Royal Reels: Gambling


This advertising cover from The Windsor Magazine has an interesting ‘stamp collar’ which reads ‘BUSIEST, BRIGHTEST & BEST/ MON 6THLY’ for placementof the violet 2d Victoriastamp which is postmarked with the double circle MELBOURNE/ PM/ 4 30/ 29 3 00/ 14. It is addressed to Revd S.G. Fielding, St Matthew’s Parsonage, Windsor, N.S.W. (Figure 1).

The Windsor Magazine was one of the best British literary magazines which was subscribed to by middle-class educated Australians, and it cost 6d monthly, as suggested on the cover, when first issued in 1895. However, by 1897 the price was one shilling, so that this Victorian cover posted in 1900 was inaccurate as regards the price of the monthly issue. The Windsor Magazine An Illustrated Monthly for Men and Women was produced by Ward, Lock and Company, Limited, Warwick House, Salisbury Square,London E.C. and the last issue was in 1939. The front cover of the first issue in January 1895 is shown in Figure 2.

It had a large coterie of famous authors over the years of short stories, poems and illustrations, both original lithographs and artwork. The issues were often bound every six months and the volume could contain more than 700 pages. A reproduction of part of an article concerning ‘Manly: The Brighton of Australia’,written and illustrated by Harry Furniss, which appeared in the September 1898 issue, is seen in Figure 3.

The quality of the presentation was sullied by the advertisements which one would not expect in a magazine such as The Strand with which the Windsor Magazine has been compared, as shown in Figure 4.

Initially, more could be found concerning St. Matthew’s Anglican Church, Windsor N.S.W. than about Reverend Fielding. This church is the oldest Anglican Church in Australia, and the second oldest of any denomination after the small Uniting Church, nearby at Ebenezer. Governor Macquarie who ordered the building to be erected believed that religion was an important element for all classes of people and for the betterment of the colony. The building (actually the fourth on the site) was designed by the convict Francis Greenaway, who directed the building of the new church himself. It was completed with speed and skill and was sufficiently advanced to be available for church services in September, 1821. It was consecrated the next year by Reverend Samuel Marsden, the principal chaplain of the colony.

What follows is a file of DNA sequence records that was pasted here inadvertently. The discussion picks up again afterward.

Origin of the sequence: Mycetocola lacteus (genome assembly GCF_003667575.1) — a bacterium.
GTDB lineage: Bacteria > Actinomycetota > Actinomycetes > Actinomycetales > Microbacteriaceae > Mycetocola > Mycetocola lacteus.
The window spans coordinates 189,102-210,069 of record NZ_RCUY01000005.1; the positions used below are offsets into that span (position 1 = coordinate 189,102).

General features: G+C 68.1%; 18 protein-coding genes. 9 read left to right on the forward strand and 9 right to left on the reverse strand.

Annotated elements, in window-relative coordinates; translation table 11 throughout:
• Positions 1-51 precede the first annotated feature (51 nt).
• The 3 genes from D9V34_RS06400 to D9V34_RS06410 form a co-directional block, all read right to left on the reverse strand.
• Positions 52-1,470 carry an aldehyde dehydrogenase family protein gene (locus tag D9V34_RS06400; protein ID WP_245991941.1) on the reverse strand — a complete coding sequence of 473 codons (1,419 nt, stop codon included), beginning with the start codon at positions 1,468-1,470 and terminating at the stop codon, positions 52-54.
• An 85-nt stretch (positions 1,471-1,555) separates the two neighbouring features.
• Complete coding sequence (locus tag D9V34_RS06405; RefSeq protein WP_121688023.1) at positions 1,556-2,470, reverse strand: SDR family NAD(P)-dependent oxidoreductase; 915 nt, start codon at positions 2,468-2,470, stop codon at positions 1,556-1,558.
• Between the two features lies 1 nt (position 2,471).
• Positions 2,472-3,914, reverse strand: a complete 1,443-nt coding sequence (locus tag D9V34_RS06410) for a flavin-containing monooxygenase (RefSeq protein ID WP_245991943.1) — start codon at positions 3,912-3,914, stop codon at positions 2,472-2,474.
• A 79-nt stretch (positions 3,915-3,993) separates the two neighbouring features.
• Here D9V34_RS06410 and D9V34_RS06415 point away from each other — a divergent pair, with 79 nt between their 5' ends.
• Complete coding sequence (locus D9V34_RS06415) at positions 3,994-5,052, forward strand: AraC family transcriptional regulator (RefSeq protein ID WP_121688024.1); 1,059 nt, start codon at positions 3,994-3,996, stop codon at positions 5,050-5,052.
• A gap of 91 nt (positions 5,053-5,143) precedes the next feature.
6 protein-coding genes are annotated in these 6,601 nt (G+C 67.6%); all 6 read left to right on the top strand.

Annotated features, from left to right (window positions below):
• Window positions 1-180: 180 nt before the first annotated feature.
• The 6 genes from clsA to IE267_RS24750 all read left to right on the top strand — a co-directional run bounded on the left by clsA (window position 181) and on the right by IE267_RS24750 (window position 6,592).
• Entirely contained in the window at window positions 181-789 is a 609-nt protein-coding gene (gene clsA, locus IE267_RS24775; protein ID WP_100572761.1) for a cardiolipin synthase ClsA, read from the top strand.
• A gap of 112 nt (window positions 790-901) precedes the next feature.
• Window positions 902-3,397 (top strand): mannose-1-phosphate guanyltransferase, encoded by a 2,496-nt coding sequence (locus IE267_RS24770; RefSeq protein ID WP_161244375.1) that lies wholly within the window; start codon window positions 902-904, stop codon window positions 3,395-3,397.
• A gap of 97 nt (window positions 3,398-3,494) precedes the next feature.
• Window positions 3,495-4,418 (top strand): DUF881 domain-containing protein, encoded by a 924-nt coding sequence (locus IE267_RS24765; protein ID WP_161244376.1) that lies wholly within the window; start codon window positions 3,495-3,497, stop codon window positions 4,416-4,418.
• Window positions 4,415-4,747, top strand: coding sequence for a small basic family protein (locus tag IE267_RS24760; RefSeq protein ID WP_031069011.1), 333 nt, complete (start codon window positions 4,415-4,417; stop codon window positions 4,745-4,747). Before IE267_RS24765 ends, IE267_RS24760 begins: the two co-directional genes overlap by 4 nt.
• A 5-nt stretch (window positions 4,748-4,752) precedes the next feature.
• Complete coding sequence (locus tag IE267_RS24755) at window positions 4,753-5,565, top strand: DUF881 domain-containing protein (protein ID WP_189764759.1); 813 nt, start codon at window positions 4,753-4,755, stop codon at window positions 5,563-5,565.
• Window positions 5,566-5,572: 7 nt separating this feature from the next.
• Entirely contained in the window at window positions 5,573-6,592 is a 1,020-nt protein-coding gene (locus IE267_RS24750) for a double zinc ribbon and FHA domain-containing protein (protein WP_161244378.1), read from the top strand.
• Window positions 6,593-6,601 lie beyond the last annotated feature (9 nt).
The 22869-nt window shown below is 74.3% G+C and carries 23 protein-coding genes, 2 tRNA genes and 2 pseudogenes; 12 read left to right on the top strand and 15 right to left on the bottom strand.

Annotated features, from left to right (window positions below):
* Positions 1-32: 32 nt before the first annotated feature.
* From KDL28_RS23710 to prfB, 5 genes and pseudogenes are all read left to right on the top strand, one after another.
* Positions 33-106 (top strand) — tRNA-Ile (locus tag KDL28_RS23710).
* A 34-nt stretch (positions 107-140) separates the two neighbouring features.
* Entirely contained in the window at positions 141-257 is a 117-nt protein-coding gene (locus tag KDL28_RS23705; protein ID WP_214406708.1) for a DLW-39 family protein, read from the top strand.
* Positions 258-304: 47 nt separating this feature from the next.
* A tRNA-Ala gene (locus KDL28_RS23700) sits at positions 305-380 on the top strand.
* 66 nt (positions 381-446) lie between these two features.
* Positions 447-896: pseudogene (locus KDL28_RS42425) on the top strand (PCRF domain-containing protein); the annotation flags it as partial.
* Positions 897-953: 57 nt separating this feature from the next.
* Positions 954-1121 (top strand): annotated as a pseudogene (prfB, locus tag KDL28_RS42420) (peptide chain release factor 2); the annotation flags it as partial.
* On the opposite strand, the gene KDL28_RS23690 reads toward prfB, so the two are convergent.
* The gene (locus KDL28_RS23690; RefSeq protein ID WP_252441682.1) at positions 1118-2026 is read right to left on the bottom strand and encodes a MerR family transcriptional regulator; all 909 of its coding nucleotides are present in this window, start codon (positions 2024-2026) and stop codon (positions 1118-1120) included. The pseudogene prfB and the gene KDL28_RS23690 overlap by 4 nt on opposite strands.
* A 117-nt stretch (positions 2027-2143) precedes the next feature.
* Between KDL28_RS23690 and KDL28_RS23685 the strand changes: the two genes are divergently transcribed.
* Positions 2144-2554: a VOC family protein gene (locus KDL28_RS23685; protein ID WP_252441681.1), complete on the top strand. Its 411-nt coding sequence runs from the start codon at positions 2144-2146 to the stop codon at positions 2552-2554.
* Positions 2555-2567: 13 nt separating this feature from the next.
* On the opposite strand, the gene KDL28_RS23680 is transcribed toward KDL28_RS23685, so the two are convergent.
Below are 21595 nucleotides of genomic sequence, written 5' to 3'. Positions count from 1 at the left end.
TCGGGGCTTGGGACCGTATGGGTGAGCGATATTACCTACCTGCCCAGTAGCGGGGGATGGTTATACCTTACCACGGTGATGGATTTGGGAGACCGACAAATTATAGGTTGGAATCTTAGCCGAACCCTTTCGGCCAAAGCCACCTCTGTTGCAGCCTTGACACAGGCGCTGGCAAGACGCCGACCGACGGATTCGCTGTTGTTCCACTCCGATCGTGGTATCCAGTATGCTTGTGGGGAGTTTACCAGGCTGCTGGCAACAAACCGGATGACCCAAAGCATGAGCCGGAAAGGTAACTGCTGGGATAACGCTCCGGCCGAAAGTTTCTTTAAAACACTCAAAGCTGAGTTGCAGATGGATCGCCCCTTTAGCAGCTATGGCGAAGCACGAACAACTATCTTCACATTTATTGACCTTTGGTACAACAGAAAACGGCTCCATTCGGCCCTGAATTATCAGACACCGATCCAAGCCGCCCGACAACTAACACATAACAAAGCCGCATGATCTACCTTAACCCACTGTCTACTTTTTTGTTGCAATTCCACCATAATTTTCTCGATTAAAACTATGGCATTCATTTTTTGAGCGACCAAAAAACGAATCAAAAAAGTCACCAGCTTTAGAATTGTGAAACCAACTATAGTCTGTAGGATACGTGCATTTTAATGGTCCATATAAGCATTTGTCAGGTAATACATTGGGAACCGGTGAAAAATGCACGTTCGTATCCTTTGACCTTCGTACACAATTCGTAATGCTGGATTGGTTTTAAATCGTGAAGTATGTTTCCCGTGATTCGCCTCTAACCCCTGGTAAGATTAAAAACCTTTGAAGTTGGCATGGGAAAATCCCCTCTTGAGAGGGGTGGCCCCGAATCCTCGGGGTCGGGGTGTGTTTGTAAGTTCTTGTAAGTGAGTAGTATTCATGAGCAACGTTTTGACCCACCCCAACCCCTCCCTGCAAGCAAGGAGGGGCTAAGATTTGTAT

The structure of the building, with the exception of the south porch, which was on the original plans but not added until 1857, has remained virtually untouched since its construction. The church was architecturally far superior to any of the essentially utilitarian buildings already constructed in the colony which were haphazard, uncontrolled and “cobbled up by amateurs.” A picture of the church and graveyard are seen in Figure 5.

Sydney Glanville Fielding was a native of N.S.W., educated at the Moore Theological College, Liverpool N.S.W., prizeman 1881-2 with an English Essay Prize in 1882. He became the minister at Blayney in 1882, Coonamble 1883-84, and of St. Matthew’s Church at Windsor in 1883 at a stipend of £300 including his house; he held this latter position until 1904. He held many church positions including chaplain of Moorecliff Hospital, Sydney; Hon. Chaplain Naval Forces; minister at St. Matthias, Paddington up to 1924, when he retired, and at Victoria Barracks, Sydney. He was an eloquent preacher and lecturer, popular with ministers of other faiths, and was well known as an author of several works of fiction, some of which had a large circulation. The last known entry for Reverend Fielding in the Sydney Diocesan Directory was in 1930. A picture of Reverend Fielding in the Sydney Mail newspaper, dated 8 June 1904, is seen in Figure 6.

More was learnt of Fielding from an entry in the Australian Dictionary of Biography about one of his children, Dr. Una Lucy Fielding (1888-1969). She was born in Wellington N.S.W. the eldest of five surviving children of Fielding and his wife, Lucy Frances, née Johnson. Una, a graduate of Sydney University Medical School in 1922, became a well-known neuro-anatomist in Sydney. One of his sons, Morris Glanville Fielding was wounded in World War One, awarded the M.C. in 1916, and was also a minister at St. Matthias, Paddington in 1920-24.

I am indebted to Wendy Holtz, Information Request Service, State Library of N.S.W. for several extracts from the Sydney Diocesan Directory, 1900, 1911,1926 and 1930.